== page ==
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hydroponics

3 Organizations Sprouting the Urban Food Revolution

The face of agriculture is rapidly changing around the world as urban spaces are being transformed to grow greens. It’s true that there are economic benefits associated with urban farming as dollars circulate through the local community, but the true value in urban farming centers on food quality and health. The existence of farms in urban spaces will mean greater access to fresh and local foods as produce will not have to travel far distances to get from farm to plate. Let’s take a look at organizations in 3 cities across the world that are transforming urban spaces and bringing on the food revolution.

 

Zero Carbon Food in London, United Kingdom

The tunnels under London that served as safe havens during World War II are now being repurposed into underground farms. Zero Carbon Food has descended 100ft underground to develop an expansive system for growing salad leaves and herbs. The two founders, Steven Dring and Richard Ballard, have opted for a hydroponic growing system in their underground farm and keep a keen eye on the temperature, light, and nutrition – all equally important parts of growing healthy and delicious hydroponic greens. Dring and Ballard are set on creating a hi-tech farm that cuts down on the food miles bringing food from harvest to plate and improve freshness. Chefs are taking notice as restaurants are eagerly waiting for fresh local produce to populate their menus. They’re currently serving up eight different microgreens including celery, mustard, radish, and coriander. 

Zero Carbon Food is growing leafy greens, herbs and microgreens in a World War II bomb shelter in London.

Tokyo Salad in Tokyo, Japan

You will find more under Tokyo than an intricate conglomeration of subway lines. Tokyo Salad is the underground farm operated by Tokyo Metro after an employee suggested underground farming as a way to repurpose the space underneath the train tracks. This subterranean urban garden currently grows six kinds of lettuce and four kinds of baby leaf. Without the traditional methods of growing that uses soil or sunlight, these greens are grown with artificial sunlight and employ hydroponic technology by having plants float in nutrient-rich water. These plants are pesticide-free and Tokyo Metro even reports that “You can eat the vegetables without rinsing them, and they will keep for an extended period.”

Tokyo Salad

Edenworks in New York, United States

Edenworks brings hi-tech to urban growing in their rooftop farm in Brooklyn. Located on top of a metalworking shop, the team works tirelessly to bring fresh and locally grown greens to restaurants in the area. The entire ecosystem uses the concept of vertical farming so plants are stacked high on inclined surfaces throughout the space. By using an aquaponic system for greens and herbs, Edenworks remains soil-free and plants take their nutrients from fish manure. Wastewater from the fish travels through a system where bacteria are allowed to convert it into plant food for the farm. Along with their aquaponic system, the rooftop garden uses sensors to capture environmental conditions and water chemistry and uploads it to a large database of information about gardening. The “Farm Management System”, as they like to call it, learns from human farming data and runs algorithms to present the farmer with a daily task list in order to predict and suggest the best growing practices.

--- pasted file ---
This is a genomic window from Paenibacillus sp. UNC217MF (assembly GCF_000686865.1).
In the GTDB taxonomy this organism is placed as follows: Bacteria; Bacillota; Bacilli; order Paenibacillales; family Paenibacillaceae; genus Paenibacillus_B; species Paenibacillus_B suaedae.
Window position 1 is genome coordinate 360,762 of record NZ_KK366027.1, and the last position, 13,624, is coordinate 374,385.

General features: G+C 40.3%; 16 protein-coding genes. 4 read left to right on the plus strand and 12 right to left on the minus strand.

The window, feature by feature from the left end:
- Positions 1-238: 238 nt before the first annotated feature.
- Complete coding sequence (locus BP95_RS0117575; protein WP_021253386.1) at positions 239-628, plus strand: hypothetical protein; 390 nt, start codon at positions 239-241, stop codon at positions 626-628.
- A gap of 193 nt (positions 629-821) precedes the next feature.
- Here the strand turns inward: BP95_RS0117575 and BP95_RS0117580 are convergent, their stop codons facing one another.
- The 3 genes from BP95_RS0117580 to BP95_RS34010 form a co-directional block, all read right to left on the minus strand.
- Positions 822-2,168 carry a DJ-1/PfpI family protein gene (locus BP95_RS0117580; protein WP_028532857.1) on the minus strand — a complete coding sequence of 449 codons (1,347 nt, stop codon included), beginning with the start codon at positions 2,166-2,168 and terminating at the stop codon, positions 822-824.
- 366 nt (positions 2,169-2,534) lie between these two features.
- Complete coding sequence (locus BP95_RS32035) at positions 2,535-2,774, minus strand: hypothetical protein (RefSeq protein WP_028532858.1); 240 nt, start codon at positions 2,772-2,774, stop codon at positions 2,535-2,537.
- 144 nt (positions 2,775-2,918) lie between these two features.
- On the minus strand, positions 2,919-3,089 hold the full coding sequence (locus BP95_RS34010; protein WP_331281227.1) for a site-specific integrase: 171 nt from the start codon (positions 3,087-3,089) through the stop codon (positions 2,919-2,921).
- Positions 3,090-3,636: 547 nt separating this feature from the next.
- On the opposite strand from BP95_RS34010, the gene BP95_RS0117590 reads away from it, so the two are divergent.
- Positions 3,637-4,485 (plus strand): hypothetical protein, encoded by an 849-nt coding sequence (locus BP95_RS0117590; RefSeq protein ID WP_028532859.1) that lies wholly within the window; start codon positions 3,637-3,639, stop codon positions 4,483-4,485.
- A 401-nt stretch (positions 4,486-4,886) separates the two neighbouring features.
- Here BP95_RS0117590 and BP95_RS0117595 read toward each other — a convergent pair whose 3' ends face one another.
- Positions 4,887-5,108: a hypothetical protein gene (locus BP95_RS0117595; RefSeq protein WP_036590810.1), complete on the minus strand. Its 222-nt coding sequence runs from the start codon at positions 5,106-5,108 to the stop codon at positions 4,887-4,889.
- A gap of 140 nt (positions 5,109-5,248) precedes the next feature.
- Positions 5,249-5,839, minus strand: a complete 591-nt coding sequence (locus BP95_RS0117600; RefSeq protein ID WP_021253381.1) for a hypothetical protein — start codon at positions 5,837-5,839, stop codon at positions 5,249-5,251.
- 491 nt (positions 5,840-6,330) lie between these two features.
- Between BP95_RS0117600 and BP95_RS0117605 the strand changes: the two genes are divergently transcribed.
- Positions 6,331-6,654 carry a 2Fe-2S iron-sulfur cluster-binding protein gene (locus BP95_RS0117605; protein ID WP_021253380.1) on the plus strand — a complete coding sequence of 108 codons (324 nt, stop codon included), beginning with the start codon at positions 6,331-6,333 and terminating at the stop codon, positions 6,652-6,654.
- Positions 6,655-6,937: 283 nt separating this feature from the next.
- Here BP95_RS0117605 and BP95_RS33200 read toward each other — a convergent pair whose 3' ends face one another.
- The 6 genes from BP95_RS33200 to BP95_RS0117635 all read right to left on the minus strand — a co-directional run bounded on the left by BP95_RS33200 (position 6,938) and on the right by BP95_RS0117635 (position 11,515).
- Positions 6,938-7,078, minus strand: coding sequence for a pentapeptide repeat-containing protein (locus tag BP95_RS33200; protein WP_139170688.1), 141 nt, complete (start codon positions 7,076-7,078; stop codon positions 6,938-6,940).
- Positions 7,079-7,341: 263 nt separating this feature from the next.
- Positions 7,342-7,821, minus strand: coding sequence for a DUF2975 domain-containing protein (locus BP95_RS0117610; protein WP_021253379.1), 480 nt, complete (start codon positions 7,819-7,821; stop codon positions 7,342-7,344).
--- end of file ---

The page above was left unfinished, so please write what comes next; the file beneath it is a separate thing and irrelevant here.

Edenworks

Be a part of this food revolution by attending the next community garden event in your area or learning more about one of the many indoor gardens to grow your own fresh greens.

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health

Herb Spotlight: Mint

 Mint is an herb that has been used for hundreds of years because of its remarkable medicinal properties. In modern times, science has discovered that mint has one of the highest antioxidant capacities of any food, but this herb is still most well-known through its applications as a mouth and breath freshener. We look deeper to find that mint has far more to offer than meets the eye.Mint-leaves-2007Health Benefits

Originally used as a medicinal herb to treat stomach aches, we now know that mint is an extremely versatile and antioxidant-packed herb when it comes to its health benefits. Along with its ability to sooth cases of indigestion or inflammation, the refreshing aroma of mint is a quick and effective remedy for nausea. As a natural stimulant, the strong smell from mint has the ability to encourage increase in brain function. Moreover, research has shown that extracts from mint leaves function as natural anti-histamines when seasonal allergies and hay fever come into play. There are a myriad of other health benefits to using mint and more can be found here.

Growing and Cultivation

Mint is an herb that makes few demands and can tolerate a wide range of conditions. This perennial herb thrives in partial shade, but can also be grown in full sun. As a fast-growing herb that only requires a small space to grow, even only one plant will provide more than enough mint for home use. According to Medical News Today,

When preparing mint, use a sharp knife and cut gently. Using a dull knife or over-chopping will bruise the herb and much of the flavor will be misplaced onto the cutting board surface.

Although mint can be frozen in batches for use at a later time, fresh mint is usually preferred over dried mint for the highest nutrient factor and the freshest taste.

Let’s Eat More Mint

mintAdding mint is a great way to add flavor to a dish or beverage without adding extra calories, fat or sodium. Mint leaves are tender and have gentle stems, so it is best to add them raw or near the end of cooking in order to maintain their delicate flavor and texture.

Chop fresh mint leaves and scatter them over a tossed green or grilled chicken salad. Incorporate mint into a fresh fruit salsa with chopped apples, pear, lemon or lime juice, jalapeno and honey. In these mixtures, the mint leaves will add trace amounts of nutrients as well as a bold flavor. Add chopped or muddled mint leaves to brewed iced tea or lemonade for a refreshing treat.

Check out our Facebook page for more ways to incorporate mint into your diet!